It was denied longterm control of most of these possessions in the Treaty of Versailles, sparking an oppositional relationship with the Western powers it had admired for so long.
In 1931 the Japanese invaded Manchuria, with the Western powers responding with only minor diplomatic remonstrations. The occupation was, again, brutal for the local population.
The worst of this came in 1937, when soldiers of the Imperial Japanese Army raped and murdered an estimated 40,000 to 300,000 Chinese troops and civilians in Nanking (modern day Nanjing).
In 1941 Japanese military confidence had swelled to such an extent that its leaders believed they could challenge American supremacy in the Pacific.
Japanese forces initially performed exceptionally well. The surprise attack at Pearl Harbor was followed by stunning victories over the British and Americans both on land and sea. Japanese forces successfully took Allied strongholds in Singapore, Hong Kong and the Philippines, stunning Allied commanders.
By 1942 Japanese forces were in control of territory from Alaska to the doorstep of Australia.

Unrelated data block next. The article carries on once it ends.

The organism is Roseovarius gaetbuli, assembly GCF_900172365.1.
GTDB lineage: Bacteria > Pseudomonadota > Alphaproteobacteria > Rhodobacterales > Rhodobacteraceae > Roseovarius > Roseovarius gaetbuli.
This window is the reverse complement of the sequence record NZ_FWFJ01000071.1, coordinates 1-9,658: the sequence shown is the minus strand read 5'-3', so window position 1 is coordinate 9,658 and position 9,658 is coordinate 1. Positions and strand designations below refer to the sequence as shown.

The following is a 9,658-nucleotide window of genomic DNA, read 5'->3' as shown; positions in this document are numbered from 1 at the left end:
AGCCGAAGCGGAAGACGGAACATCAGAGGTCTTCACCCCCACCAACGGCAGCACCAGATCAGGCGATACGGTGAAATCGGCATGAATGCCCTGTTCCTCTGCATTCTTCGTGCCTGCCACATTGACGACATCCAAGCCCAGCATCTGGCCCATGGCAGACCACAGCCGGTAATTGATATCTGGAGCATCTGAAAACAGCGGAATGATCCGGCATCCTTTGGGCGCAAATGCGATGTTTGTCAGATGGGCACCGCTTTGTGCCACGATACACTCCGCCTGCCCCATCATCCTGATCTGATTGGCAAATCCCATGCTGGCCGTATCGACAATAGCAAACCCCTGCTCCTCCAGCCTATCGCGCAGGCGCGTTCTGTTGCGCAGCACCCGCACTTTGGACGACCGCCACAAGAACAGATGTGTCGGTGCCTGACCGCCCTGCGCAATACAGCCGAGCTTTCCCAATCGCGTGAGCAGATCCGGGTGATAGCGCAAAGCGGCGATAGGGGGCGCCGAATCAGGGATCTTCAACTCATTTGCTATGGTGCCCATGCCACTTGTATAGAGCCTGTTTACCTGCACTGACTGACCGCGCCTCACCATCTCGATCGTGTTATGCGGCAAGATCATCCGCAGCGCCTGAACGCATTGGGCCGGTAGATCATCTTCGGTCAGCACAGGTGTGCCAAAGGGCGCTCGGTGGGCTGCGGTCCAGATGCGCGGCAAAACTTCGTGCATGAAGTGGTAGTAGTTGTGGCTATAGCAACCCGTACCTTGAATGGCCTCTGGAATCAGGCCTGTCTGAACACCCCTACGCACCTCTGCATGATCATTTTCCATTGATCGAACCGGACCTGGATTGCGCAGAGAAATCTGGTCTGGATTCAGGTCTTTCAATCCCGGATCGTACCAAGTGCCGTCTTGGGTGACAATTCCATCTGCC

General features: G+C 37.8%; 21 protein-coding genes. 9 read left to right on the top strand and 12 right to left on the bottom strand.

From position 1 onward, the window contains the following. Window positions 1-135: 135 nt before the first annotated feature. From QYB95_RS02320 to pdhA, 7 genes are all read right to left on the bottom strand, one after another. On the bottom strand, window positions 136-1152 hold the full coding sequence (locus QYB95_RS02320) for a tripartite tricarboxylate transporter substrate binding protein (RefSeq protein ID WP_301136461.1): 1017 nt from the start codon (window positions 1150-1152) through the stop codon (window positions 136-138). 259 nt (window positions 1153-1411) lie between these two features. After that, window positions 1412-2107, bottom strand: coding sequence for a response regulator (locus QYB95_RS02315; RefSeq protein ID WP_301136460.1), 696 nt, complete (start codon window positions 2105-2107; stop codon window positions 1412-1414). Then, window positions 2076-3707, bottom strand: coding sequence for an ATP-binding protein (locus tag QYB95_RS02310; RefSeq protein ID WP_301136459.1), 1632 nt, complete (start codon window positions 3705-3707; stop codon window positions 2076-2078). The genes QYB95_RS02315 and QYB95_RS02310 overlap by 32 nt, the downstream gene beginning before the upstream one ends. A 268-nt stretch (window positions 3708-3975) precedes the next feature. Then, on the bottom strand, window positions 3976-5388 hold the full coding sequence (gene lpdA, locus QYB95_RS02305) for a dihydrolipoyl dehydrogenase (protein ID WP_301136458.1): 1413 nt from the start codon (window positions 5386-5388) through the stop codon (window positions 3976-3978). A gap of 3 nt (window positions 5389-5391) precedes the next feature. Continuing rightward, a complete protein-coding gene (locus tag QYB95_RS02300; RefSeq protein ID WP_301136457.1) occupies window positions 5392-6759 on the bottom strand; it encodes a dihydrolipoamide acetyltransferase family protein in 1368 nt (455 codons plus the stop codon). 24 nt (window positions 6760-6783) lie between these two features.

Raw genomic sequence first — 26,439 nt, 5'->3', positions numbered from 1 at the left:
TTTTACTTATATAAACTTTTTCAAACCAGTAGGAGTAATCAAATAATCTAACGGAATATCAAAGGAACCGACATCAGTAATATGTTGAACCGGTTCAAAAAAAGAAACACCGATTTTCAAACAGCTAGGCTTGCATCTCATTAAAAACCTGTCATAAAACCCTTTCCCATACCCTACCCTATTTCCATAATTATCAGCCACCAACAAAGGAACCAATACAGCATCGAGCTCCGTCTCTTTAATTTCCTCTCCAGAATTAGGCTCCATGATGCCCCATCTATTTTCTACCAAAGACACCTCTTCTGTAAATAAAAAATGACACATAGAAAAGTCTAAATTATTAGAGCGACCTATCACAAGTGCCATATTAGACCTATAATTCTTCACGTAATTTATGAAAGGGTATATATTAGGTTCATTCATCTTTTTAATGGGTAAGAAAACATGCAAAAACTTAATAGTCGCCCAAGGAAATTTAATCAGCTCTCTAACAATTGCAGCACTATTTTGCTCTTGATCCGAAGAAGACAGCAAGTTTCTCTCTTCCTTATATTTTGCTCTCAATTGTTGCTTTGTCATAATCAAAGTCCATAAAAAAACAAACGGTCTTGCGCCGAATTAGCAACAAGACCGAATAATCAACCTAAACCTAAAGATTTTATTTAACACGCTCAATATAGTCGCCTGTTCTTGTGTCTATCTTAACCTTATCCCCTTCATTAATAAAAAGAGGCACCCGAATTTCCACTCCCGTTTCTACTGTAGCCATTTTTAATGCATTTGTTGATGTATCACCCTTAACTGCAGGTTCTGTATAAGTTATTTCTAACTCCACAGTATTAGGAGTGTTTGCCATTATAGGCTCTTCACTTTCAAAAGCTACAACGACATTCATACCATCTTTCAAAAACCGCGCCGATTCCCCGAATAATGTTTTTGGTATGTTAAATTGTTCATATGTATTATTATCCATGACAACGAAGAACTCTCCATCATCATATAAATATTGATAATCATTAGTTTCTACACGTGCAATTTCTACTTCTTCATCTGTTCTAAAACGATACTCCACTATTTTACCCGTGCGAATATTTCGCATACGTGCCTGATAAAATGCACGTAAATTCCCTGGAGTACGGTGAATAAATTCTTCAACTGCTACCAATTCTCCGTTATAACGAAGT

Its forces were, of course, overstretched, and the Allies soon pushed the Japanese forces back into its own traditional territory, decimating its military strength and capabilities in the meantime.
The Japanese nation, which was determined to fight to the bitter end in the name of the Emperor, finally surrendered after succumbing to two nuclear bomb strikes.
The nature of that surrender had important ramifications in dissipating the mystique of Japanese imperialism. Prior to 1945, Emperor Hirohito had god-like status in Japanese culture. He was never seen or heard, and was said to possess supernatural abilities.
The first time the Japanese nation heard their Emperor speak, it was when he broadcast the nation’s surrender. The Japanese nation heard a frail voice over the radio, speaking a barely intelligible form of traditional Japanese.
As the mystique of the emperor faded, so to did the foundational ideals on which the Japanese military stood.
Around three million Japanese died during the Second World War, and the nation underwent a period of reinvention in the post-war era.
Central to this was the new Japanese Constitution, drafted under the supervision of General Douglas MacArthur, Article 9 of which explicitly forbids the use of force as a means of settling international disputes.
Awkward with the neighbours
The Japanese post-war recovery was nothing short of remarkable. Within a few decades, its economy was one of the largest in the world, and the success of Japanese popular culture saw the nation’s soft power rise to unrivalled heights.